Oak Ridge, Tennessee
Oak Ridge, Tennessee
Along with towns such as Los Alamos, New Mexico, and the area around the Savannah River in Georgia, Oak Ridge is central to the history of the development of nuclear weapons in the United States. It has also come to represent many of the environmental consequences of nuclear research and weapons production.
Oak Ridge was a small, sleepy town when it was selected as a research site in the 1940s for the development of the atomic bomb. Amidst an atmosphere of intense secrecy, the government built the Oak Ridge National Laboratories within a period of months and assembled a force of 75,000 scientists. These physicists, engineers, and others worked under extreme security to design various components of the hydrogen bomb. Their research was carried out under the auspices of the Manhattan Project, though the tasks were compartmentalized and few scientists are thought to have been aware of the larger significance of their work.
After the end of World War II, the laboratories at Oak Ridge were used for the research activities and weapons production of the Cold War. Although the area did experience decreases in the number of highly trained personnel, the research center remained an important part of the government's network of national laboratories. During this period, the U.S. Department of Energy (DOE) took over the management of the Oak Ridge laboratories and subcontracted administrative operations to such private corporations as Union Carbide and the Martin Marietta Corporation. Peacetime activities also included major research and educational initiatives developed in association with the local university.
Because of the urgency and secrecy under which military research was conducted at Oak Ridge, little attention was paid to the health impacts of radiation or the safe disposal of hazardous waste . Starting in 1951, the research facilities were responsible for storing 2.7 million gallons (10.2 million liters) of concentrated acids and radioactive wastes in open ponds. 76,000 rusting barrels and drums containing mixed radioactive wastes remained on the site. Millions of cubic yards of toxic and radioactive waste were also buried in the ground with no containment precautions. 2.4 million pounds (1 million kg) of mercury and an unknown amount of uranium are estimated to have been released into the ambient environment through the air, water and soil pathways. The DOE has spent $1.5 billion evaluating the level of contamination and planning remediation and treatment activities, and that figure is expected to grow exponentially. Cleanup programs are now the focus of much of the research done by the nuclear scientists at Oak Ridge.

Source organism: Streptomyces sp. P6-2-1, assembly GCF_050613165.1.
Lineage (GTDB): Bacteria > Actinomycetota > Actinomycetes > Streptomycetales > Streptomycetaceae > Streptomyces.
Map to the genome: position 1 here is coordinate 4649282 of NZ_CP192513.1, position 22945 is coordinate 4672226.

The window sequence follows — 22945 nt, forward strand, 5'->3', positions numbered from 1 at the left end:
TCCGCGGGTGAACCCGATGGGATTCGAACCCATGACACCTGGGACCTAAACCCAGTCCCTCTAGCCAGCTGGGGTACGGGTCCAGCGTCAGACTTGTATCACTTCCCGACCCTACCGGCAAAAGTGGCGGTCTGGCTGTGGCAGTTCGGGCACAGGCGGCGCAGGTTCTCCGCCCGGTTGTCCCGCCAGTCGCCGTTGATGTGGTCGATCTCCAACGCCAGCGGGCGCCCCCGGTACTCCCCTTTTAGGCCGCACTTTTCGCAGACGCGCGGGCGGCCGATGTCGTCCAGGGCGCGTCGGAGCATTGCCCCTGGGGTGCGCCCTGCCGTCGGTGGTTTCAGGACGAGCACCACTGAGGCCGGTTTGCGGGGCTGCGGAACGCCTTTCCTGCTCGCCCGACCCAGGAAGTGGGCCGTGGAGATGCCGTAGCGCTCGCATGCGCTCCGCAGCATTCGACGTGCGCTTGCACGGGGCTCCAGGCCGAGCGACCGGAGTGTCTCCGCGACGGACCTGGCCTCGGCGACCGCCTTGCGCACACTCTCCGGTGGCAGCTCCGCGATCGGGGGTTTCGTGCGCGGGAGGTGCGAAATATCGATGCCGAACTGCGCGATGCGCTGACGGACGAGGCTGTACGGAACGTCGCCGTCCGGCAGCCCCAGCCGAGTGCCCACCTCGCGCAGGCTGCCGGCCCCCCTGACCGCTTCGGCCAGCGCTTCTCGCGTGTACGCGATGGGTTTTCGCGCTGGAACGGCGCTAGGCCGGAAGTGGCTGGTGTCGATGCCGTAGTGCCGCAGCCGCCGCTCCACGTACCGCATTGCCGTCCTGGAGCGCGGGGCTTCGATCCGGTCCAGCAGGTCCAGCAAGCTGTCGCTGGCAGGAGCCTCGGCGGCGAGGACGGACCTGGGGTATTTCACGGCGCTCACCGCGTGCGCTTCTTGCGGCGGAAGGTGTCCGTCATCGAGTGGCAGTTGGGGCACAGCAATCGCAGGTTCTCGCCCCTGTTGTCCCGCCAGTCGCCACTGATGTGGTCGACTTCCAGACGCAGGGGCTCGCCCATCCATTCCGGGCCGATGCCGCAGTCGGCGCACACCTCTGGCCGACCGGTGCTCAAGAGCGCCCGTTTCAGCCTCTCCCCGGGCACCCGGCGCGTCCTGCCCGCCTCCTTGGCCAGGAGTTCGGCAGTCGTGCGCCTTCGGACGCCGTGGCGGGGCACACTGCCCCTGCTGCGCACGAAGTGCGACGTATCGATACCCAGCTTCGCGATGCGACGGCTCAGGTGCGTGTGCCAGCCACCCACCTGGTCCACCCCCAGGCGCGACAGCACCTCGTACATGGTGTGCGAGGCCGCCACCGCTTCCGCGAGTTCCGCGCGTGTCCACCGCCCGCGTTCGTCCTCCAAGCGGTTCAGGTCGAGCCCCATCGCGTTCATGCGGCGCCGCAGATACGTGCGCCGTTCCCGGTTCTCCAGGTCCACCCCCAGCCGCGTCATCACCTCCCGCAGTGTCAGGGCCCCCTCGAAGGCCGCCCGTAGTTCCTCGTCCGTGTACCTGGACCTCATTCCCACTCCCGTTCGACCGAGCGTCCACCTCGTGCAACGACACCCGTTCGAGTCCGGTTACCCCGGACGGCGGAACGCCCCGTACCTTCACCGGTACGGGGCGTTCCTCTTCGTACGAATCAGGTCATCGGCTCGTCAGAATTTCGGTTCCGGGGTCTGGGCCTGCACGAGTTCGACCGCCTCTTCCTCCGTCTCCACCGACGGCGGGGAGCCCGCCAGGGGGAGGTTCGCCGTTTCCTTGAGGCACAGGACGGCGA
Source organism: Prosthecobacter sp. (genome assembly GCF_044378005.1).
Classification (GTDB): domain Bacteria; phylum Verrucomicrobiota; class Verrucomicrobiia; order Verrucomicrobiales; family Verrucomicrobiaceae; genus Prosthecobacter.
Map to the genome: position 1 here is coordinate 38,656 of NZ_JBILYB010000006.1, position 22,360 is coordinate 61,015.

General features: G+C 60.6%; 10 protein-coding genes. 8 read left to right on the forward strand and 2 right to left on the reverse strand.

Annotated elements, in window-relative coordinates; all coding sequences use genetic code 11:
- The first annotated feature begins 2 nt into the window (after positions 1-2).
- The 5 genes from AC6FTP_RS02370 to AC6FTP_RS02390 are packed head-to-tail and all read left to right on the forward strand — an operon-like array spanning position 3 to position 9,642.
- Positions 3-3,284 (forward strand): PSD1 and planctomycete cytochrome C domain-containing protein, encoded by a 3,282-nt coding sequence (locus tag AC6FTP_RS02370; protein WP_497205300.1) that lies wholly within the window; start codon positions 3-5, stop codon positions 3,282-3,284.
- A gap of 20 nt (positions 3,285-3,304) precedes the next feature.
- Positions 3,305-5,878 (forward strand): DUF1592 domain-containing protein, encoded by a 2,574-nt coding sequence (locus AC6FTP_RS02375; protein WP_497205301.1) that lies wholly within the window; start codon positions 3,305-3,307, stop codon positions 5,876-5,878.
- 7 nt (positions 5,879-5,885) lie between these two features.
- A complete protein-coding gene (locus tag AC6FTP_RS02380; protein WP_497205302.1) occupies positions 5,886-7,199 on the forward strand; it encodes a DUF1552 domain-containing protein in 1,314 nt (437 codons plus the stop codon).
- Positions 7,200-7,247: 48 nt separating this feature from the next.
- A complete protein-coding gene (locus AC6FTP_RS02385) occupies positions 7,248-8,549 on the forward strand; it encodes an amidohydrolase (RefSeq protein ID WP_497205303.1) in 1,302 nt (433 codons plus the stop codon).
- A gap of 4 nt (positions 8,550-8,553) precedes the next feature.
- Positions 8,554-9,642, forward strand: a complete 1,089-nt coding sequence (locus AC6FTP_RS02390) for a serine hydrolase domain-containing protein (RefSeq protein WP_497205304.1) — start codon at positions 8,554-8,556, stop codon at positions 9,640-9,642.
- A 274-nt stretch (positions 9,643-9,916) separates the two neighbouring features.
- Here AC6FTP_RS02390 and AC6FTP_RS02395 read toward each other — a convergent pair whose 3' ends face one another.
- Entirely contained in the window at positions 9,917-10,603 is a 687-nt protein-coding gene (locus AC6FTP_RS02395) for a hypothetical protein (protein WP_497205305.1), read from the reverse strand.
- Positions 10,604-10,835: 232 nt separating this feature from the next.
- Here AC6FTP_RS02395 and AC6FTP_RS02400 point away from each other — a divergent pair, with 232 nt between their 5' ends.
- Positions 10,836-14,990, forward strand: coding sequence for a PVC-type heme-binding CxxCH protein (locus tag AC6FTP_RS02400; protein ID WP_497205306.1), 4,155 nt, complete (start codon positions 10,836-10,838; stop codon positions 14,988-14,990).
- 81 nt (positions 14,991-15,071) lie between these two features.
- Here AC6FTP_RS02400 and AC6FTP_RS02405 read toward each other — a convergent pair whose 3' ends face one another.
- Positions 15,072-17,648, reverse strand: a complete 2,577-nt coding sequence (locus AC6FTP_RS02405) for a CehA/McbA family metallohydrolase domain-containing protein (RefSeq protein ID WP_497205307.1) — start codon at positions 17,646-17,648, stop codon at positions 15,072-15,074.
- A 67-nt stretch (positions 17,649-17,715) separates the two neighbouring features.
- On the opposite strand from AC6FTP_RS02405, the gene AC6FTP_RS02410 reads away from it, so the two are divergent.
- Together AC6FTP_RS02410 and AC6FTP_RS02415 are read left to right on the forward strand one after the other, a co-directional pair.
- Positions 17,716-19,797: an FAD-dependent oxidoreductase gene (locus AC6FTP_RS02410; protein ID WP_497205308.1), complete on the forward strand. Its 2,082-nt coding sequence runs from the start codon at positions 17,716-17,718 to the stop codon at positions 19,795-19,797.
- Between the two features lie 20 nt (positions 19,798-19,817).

Vegetation and wildlife (water fleas, frogs and deer) around the laboratories have set off high readings of radioactivity in Geiger counters. Radionuclides such as strontium, tritium and plutonium have been traced in surface waters 40 miles (64 km) downstream of the plant. However, few published studies exist on human health effects from hazardous waste disposal in the area. Studies that examined short term cancer rates in the male worker population found no correlation between cancer risk and worker radiation exposure ; these studies also noted that Oak Ridge employees were actually 20% less likely to die from cancer as the rest of the country—a fact which may be due to the quality of their medical care. Yet studies that followed the health patterns of workers over a period of 40 years documented that cancer risk did indeed increase by 5% with each rem of increasing radiation exposure. These studies also found that white male workers at the laboratories had a 63% higher leukemia death rate than the national average.
In 1977 large amounts of employee health records were deliberately destroyed at the Oak Ridge National Laboratories, and the DOE has attempted to influence the interpretation and publication of health studies on the effects of radiation exposure. These facts raise troubling questions for many about the level of knowledge at the research center of the effects of low-level radiation. Both the laboratories and the town itself are considered case studies of the environmental problems that can be caused by large federal facilities operating under the protection of national security.
[Douglas Smith ]
"Low-Level Radiation: Higher Long-Term Risk?" Science News 139 (March 23, 1991): 181.
Thompson, D. "Living Happily Near a Nuclear Trash Heap." Time 139 (May 11, 1992): 53–54.